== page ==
Capital market regulators of Canada have plans to establish a new set of rules for addressing the risks involved with digital currency trading platforms. This gauge followed after the unanticipated death of a CEO and founder of cryptocurrency exchange Quadriga, Gerald Cotton.
Ultimately, cryptocurrency assets worth one hundred and forty-five million dollars (145,000,000) are now either frozen or missing.
On March 14th, a joint consultation paper was published whereby the Canadian Investment Industry Regulatory Organization and the Securities Administration discussed the need for legislation which addressed novel features and risks surrounding crypto exchanges.
Cotton passed away on December 9th, 2018, in India before having the opportunity to reveal the keys to one hundred and ninety million Canadian dollars (CAD 190,000,000) worth of cold wallets. Upon a request by Quadriga, the firm was awarded with the creditor protection from 115,000 of their users. This incident has disclosed a gap in regulations as well as legislation surrounding the crypto industry in Canada while bringing up questions about accountability in case of a loss.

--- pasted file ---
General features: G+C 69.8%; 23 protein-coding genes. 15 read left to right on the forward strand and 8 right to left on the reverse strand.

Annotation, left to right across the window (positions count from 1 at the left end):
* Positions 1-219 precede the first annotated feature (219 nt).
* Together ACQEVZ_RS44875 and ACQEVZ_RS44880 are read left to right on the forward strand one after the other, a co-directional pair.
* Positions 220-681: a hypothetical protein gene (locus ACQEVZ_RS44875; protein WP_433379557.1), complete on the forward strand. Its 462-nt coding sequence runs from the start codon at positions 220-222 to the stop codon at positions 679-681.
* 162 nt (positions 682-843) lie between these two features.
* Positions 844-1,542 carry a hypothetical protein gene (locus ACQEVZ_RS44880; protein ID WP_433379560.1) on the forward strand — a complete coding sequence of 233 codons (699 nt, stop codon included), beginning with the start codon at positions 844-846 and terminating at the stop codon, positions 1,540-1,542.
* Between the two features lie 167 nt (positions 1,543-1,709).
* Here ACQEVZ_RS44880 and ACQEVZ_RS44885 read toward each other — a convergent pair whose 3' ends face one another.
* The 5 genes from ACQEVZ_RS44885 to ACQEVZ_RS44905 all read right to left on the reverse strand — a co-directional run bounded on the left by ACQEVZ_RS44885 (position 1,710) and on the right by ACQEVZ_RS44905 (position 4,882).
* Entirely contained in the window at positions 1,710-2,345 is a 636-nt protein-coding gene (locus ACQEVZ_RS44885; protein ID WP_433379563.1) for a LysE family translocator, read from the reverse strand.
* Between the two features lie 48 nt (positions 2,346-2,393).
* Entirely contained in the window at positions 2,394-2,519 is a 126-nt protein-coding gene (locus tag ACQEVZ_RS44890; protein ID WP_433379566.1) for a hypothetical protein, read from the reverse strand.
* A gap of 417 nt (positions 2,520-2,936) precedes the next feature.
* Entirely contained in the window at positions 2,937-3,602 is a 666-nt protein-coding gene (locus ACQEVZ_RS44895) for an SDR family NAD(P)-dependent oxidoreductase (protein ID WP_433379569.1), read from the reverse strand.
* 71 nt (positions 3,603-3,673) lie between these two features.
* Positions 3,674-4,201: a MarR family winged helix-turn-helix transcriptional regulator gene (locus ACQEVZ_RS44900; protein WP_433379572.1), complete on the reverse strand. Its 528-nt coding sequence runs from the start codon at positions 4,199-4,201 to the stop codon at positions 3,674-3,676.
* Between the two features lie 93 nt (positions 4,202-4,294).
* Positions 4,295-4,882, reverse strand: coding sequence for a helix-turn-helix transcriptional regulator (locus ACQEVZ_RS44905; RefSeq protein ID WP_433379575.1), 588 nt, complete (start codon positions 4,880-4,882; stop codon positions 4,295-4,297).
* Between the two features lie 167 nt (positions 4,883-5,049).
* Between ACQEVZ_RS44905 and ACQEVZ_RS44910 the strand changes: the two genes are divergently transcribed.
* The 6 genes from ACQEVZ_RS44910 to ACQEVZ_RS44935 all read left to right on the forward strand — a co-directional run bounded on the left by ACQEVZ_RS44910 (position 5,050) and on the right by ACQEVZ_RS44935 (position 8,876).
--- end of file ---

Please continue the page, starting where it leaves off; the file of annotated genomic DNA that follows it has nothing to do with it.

In spite of the fact that many legal experts are not sure about the jurisdiction of securities regulators over the assets mentioned above, calls for regulation by industrialist as well as stakeholders have enhanced by many folds amid the last couple of months. These incidents usually come when virtual asset technology has successfully captured the attention of the regulators, investors and the government all over the world.
The value of cryptocurrencies had reached to eight hundred billion dollars ($8bln) as of early 2018, and in spite of a decline in their value due to the market instability, the interest in this tech is growing by leaps and bounds.